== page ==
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Discussion Starter · #1 · (Edited)
The 7-speed Porsche Doppelkupplungsgetriebe PDK is not your standard automatic transmission, contrary to what some may believe. The PDK transmission was originally developed for racing, while automatic transmissions use a torque converter for gear changes, PDK transmissions can use human input with paddle shifters to trigger gear changes. It works much like two manual transmissions in tandem–one set for odd gears, and one set for even. This means they are always ready to be selected at a moment’s notice. In fact, gear changes with the Porsche PDK are so quick, they are nearly imperceptible–just a few milliseconds, to be exact. The PDK transmission for racing is extremely super fast, but it also offers many more advantages as well. There’s no clutch to engage, making it easier to use during day-to-day drives, and it even offers an automatic mode. Ever tried driving a high-powered performance car around town and winced at the weight of the pedal every time you’ve tried to deploy the clutch? Again, PDK eliminates this, making high-powered 911s and 718 Cayman GT4 RS such as the Turbo, Turbo S and GT3 useable day-to-day. You’ll have to give that left thigh a workout elsewhere. Believe it or not, you can still have fun with PDK, you can still enjoy ‘manual’ mode, using the shifter like a sequential ‘box, pulling it ‘to’ for change ups and ‘away’ for lightning-quick change downs. The driver can control shifts via buttons or paddles on the steering wheel or with the shift lever. There is also a fully automatic mode, with the normal shift setting oriented towards smooth shifting. Sport or Sport Plus modes completely transform the shift strategy, providing firm and lightning-fast shifts at far more precise intervals than most mortals can muster. Perhaps, most importantly, and what most will agree with, it’s a more engaging transmission to drive all around.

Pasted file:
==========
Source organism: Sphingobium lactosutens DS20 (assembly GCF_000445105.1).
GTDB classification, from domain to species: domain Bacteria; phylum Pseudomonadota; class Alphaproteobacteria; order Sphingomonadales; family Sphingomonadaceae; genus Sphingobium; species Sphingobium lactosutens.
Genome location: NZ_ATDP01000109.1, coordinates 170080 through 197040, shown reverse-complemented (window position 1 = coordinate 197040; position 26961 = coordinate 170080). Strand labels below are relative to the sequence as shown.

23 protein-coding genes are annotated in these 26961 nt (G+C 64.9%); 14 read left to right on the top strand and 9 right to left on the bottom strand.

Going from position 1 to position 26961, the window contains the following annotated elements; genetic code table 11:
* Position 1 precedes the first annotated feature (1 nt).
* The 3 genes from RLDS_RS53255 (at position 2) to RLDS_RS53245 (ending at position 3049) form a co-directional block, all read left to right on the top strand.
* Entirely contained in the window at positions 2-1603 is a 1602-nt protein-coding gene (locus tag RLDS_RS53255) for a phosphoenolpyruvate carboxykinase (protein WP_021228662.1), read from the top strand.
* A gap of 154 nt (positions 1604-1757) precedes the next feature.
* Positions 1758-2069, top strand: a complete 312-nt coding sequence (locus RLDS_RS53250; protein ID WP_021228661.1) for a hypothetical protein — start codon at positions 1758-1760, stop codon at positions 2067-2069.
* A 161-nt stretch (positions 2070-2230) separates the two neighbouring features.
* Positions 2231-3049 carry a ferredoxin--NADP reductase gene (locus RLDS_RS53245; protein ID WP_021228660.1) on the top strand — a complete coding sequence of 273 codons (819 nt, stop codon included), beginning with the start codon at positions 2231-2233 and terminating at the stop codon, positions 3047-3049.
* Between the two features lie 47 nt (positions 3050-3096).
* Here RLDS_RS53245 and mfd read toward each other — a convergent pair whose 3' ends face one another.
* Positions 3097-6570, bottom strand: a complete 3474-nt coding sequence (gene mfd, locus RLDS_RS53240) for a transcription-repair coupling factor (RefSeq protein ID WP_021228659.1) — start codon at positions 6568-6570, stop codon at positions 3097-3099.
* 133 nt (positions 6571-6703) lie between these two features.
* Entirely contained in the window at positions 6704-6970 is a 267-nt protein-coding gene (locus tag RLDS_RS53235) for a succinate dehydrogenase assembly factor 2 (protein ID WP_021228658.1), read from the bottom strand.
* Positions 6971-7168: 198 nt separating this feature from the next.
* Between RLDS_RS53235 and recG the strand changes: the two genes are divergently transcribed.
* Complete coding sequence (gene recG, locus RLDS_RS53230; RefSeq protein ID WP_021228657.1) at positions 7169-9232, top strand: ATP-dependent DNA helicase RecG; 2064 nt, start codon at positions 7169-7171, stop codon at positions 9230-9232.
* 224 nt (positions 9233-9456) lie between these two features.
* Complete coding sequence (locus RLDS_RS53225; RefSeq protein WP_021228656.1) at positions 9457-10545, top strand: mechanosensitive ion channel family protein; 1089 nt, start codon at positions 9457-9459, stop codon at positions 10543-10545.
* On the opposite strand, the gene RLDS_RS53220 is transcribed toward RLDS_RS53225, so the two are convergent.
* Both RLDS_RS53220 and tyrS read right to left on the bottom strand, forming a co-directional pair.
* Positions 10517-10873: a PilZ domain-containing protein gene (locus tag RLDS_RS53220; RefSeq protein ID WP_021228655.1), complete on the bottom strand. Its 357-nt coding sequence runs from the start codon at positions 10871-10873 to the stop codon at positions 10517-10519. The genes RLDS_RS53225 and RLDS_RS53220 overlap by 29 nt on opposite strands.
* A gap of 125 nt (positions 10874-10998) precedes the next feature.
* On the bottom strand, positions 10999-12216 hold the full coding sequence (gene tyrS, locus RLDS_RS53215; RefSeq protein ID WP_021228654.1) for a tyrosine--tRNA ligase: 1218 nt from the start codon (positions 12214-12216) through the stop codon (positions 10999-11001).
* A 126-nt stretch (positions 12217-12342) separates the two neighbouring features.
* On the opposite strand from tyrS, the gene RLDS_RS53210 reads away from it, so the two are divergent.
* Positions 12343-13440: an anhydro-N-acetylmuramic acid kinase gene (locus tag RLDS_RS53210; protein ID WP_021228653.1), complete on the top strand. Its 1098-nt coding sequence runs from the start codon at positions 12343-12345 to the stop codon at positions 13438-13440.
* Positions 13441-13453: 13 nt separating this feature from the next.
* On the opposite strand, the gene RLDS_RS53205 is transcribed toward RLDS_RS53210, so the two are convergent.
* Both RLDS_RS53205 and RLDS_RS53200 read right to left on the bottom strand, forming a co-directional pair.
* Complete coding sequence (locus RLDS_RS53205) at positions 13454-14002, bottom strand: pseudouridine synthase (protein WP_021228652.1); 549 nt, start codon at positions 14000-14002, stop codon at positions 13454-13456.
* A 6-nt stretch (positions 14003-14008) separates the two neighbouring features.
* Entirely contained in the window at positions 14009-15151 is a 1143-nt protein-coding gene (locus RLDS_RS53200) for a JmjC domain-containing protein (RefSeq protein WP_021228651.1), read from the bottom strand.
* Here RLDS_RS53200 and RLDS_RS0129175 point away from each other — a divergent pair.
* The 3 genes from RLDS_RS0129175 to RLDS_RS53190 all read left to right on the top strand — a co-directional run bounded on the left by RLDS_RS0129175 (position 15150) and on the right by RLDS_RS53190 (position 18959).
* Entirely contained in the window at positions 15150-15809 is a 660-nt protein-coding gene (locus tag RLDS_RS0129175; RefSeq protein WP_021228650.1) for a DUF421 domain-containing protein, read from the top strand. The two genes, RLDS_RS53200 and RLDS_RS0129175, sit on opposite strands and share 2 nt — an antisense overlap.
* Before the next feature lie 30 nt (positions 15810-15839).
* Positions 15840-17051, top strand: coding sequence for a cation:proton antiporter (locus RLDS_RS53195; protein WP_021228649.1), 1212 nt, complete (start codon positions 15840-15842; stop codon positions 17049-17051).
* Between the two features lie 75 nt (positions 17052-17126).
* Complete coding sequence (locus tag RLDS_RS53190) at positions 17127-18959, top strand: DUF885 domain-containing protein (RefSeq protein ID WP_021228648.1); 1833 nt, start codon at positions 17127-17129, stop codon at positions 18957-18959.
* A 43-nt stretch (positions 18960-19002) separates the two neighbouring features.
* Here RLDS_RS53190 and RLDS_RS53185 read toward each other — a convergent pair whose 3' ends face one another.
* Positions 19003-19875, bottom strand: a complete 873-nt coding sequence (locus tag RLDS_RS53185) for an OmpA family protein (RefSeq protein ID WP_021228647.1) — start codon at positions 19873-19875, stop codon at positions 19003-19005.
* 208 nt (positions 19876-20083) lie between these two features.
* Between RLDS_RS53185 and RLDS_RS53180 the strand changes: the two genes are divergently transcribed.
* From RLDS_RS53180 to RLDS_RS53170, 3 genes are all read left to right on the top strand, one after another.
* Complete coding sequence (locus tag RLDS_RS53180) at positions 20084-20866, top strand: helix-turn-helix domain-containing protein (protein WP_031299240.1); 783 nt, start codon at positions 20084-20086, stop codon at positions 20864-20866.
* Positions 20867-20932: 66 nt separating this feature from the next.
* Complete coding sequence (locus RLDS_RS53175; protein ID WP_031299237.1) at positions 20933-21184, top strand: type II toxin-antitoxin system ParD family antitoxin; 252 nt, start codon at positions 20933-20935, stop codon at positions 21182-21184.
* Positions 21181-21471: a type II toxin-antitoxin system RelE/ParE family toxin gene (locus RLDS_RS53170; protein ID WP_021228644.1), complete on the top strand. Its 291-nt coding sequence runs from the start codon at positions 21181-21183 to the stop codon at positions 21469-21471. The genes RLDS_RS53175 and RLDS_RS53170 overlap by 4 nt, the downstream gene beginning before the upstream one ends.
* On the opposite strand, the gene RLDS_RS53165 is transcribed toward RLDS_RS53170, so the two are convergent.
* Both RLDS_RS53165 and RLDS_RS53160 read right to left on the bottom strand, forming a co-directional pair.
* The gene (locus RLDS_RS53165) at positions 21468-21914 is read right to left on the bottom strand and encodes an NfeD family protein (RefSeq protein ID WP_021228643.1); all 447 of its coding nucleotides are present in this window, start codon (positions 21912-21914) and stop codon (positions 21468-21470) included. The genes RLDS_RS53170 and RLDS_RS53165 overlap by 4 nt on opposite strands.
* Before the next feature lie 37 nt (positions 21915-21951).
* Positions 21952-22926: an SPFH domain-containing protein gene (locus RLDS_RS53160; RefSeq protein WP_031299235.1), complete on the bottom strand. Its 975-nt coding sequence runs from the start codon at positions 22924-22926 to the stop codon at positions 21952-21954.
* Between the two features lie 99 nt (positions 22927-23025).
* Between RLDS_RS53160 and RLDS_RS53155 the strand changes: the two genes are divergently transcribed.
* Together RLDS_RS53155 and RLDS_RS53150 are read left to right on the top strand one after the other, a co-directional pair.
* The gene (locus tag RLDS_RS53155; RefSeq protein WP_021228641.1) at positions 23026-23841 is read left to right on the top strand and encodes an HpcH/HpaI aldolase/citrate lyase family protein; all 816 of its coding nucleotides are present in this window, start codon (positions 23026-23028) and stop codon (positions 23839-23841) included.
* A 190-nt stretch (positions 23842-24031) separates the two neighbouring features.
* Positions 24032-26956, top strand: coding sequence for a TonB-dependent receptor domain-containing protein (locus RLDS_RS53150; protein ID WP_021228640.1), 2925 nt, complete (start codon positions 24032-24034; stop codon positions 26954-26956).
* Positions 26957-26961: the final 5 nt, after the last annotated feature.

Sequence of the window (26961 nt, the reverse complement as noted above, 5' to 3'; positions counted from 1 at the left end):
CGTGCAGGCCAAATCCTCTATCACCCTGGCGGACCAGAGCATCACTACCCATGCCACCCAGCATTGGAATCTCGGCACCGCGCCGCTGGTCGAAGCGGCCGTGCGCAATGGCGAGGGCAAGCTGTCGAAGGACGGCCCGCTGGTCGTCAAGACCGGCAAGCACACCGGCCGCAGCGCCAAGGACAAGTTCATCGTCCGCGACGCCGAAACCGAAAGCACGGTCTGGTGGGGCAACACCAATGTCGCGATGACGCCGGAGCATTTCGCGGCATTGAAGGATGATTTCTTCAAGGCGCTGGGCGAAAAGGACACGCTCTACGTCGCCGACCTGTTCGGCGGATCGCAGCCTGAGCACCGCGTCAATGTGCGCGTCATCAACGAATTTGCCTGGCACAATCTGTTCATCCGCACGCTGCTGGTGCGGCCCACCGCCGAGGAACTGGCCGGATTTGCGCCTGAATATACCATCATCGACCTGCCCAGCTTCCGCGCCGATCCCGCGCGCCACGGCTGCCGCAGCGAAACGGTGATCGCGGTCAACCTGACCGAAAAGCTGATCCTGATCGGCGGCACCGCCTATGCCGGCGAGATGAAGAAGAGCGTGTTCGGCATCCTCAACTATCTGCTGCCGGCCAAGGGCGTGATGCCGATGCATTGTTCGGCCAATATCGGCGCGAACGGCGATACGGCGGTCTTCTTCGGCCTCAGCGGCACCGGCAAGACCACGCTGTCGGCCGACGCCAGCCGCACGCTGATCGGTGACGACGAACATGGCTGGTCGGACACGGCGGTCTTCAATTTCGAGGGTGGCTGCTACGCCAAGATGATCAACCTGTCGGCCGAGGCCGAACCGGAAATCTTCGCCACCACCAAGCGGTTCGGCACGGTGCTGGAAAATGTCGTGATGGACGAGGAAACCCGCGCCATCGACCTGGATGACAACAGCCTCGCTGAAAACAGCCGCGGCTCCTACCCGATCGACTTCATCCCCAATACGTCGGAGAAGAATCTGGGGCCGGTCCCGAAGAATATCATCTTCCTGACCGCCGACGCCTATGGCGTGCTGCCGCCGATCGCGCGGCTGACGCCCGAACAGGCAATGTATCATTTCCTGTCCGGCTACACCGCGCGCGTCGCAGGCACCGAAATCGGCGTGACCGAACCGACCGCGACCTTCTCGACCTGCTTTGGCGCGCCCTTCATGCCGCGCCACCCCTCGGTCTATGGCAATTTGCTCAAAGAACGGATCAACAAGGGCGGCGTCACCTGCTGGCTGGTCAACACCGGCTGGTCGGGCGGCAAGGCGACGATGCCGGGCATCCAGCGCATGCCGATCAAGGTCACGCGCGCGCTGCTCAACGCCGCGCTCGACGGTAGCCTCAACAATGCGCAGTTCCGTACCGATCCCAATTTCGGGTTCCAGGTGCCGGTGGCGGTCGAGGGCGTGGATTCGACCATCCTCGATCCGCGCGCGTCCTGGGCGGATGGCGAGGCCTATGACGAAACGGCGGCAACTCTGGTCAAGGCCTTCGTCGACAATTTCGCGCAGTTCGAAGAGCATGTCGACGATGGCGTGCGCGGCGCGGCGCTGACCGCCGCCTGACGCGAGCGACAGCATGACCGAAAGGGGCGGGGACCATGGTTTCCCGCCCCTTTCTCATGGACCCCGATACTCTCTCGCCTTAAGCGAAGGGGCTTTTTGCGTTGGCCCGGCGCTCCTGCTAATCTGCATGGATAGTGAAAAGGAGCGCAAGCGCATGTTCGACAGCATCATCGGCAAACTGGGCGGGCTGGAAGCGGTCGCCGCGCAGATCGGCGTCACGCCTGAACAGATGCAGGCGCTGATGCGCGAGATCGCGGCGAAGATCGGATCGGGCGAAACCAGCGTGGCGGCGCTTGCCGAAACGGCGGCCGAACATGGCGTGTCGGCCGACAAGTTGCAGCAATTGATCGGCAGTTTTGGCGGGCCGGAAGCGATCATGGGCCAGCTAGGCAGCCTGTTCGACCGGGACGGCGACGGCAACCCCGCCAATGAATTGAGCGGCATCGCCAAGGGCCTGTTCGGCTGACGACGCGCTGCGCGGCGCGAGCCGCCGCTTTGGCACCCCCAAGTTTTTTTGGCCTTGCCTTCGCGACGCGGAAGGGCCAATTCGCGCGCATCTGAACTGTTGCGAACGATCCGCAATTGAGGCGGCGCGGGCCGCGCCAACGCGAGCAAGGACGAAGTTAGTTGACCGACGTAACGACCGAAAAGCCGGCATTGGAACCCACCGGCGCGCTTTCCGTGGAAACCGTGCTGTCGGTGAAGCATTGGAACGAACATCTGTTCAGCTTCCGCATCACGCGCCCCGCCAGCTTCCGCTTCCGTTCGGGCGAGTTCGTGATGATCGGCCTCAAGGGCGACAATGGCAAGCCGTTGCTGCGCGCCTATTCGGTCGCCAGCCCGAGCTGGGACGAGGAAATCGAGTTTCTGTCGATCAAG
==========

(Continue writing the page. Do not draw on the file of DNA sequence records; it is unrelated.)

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A point often missed is that with dual clutch transmissions it is possible to 'wear' the clutch(es). In traffic or creeping uphill holding the car on the throttle it is similar to 'riding' a clutch in a manual gearbox. A torque converter gearbox uses a fluid coupling and does not wear in the same way. If creeping in traffic with a dual clutch gearbox you should really stop, leave a bit of a gap then accelerate to a stop again. I'm not advocating lurching along like a leadfooted loon, there are a number of videos on YouTube by advanced driving instructors that mention this. (Reg Local being my favourite).
 

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....There’s no clutch to engage, making it easier to use during day-to-day drives, and it even offers an automatic mode. ....Believe it or not, you can still have fun with PDK, you can still enjoy ‘manual’ mode, using the shifter like a sequential ‘box, pulling it ‘to’ for change ups and ‘away’ for lightning-quick change downs.
That's how I've always looked at it, and why I chose the PDK. The automatic mode and quicker shifting are icing on the cake for me.